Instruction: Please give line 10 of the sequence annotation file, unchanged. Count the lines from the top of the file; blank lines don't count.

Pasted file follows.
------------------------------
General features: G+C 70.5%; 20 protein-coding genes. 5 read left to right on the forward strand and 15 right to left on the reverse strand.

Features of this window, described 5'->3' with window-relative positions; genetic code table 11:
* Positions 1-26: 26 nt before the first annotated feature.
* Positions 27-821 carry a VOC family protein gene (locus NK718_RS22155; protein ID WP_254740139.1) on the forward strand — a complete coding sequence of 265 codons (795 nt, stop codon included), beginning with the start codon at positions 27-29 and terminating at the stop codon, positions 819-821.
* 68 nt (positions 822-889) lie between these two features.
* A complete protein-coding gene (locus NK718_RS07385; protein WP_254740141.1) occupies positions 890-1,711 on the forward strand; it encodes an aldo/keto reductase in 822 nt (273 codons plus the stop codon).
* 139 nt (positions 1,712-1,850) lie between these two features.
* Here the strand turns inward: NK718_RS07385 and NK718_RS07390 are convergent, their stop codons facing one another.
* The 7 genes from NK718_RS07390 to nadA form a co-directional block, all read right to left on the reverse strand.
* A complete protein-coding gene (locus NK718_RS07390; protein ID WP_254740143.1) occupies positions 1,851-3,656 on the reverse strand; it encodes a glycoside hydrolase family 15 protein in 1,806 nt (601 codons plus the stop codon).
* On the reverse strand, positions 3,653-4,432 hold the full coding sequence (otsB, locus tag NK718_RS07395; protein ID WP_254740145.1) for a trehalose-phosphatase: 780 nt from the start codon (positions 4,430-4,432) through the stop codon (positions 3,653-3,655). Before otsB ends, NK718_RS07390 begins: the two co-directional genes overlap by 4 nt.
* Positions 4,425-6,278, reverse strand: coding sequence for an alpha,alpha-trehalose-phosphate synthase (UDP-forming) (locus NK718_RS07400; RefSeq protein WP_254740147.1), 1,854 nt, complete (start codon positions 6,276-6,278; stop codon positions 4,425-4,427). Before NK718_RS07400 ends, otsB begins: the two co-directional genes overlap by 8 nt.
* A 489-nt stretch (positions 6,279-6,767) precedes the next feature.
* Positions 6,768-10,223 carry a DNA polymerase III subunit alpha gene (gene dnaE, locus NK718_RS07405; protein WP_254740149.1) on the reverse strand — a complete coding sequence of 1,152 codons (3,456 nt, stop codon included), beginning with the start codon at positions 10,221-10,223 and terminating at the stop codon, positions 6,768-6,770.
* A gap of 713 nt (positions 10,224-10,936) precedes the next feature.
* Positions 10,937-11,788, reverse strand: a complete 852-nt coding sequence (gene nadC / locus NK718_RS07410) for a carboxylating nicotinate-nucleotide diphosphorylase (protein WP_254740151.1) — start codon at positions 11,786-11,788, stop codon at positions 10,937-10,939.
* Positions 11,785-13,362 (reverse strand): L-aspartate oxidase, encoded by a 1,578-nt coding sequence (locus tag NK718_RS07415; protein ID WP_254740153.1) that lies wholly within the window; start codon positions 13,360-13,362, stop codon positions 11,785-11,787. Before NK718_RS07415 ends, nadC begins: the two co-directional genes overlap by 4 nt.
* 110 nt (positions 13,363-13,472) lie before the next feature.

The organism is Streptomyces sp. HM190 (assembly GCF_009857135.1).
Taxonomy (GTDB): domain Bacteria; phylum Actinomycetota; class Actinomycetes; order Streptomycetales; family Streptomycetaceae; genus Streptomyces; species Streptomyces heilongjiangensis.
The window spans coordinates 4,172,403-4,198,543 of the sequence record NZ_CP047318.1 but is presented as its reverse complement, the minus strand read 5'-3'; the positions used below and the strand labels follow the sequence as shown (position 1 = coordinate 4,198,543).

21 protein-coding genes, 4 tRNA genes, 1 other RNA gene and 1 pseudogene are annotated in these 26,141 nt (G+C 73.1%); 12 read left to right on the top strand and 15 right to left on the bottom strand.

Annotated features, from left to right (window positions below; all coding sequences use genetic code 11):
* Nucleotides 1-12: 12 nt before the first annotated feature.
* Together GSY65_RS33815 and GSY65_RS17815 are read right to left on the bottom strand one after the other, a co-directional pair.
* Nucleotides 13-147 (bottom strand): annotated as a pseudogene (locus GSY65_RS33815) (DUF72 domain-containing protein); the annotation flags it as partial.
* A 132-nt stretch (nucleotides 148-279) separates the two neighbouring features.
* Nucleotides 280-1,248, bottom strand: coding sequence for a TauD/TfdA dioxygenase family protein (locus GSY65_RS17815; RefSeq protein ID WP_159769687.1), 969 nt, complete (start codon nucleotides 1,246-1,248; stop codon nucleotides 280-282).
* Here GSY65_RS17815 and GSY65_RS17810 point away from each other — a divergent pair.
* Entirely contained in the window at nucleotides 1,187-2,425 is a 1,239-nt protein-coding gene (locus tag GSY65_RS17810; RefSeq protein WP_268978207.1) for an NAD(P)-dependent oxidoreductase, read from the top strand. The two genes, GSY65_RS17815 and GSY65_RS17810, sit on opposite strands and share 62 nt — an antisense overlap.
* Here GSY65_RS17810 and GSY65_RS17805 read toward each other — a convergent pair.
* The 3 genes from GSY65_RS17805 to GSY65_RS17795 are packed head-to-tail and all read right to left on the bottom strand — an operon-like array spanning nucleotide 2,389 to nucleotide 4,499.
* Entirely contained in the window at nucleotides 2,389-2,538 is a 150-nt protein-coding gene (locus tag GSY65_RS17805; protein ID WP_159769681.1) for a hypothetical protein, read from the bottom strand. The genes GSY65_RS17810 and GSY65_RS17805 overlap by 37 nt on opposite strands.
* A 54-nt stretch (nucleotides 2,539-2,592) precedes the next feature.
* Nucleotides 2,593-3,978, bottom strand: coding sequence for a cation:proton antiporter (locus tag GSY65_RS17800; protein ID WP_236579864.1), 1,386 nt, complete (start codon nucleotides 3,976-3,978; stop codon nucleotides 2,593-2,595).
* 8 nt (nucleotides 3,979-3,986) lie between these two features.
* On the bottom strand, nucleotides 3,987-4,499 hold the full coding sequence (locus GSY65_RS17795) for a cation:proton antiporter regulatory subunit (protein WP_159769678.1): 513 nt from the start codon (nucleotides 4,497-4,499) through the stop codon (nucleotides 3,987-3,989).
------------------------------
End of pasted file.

* A complete protein-coding gene (locus NK718_RS07390; protein ID WP_254740143.1) occupies positions 1,851-3,656 on the reverse strand; it encodes a glycoside hydrolase family 15 protein in 1,806 nt (601 codons plus the stop codon).